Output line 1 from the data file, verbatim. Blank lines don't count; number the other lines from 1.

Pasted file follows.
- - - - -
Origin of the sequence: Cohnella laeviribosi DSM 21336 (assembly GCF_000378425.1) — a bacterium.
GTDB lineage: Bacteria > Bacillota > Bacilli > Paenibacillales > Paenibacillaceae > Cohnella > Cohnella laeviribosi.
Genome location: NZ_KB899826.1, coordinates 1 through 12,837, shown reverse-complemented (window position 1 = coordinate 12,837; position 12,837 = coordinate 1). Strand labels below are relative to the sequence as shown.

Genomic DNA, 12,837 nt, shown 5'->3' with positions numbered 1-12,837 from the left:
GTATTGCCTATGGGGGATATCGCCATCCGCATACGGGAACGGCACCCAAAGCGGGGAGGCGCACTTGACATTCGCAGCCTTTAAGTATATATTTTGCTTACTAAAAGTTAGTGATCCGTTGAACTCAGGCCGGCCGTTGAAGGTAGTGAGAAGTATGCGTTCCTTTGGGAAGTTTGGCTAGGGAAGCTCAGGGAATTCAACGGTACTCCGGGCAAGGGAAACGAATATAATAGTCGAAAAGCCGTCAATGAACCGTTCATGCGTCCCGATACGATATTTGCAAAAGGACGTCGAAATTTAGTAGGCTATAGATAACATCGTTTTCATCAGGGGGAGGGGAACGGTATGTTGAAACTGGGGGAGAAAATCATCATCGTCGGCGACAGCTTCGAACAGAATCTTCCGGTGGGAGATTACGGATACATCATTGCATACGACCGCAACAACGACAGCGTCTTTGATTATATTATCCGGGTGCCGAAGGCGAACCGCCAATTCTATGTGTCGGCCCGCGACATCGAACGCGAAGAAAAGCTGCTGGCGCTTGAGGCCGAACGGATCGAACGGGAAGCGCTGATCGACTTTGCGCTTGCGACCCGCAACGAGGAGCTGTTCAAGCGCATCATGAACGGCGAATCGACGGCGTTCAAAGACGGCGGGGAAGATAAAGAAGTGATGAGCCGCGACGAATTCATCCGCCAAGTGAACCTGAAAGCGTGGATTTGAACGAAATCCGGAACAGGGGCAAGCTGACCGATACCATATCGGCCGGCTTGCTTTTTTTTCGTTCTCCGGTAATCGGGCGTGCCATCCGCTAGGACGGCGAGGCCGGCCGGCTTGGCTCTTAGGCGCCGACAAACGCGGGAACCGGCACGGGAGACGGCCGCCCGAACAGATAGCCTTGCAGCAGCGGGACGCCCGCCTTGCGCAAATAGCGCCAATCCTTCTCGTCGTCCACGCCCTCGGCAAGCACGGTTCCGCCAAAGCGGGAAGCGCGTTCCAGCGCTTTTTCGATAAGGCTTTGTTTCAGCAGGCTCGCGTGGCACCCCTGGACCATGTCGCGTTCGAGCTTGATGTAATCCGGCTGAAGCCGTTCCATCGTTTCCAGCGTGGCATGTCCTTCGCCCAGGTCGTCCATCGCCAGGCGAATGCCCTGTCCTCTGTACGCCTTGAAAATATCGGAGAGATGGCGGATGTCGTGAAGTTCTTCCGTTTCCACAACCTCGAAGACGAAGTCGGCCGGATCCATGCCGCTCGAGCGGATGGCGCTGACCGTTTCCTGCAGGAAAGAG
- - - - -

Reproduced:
Origin of the sequence: Cohnella laeviribosi DSM 21336 (assembly GCF_000378425.1) — a bacterium.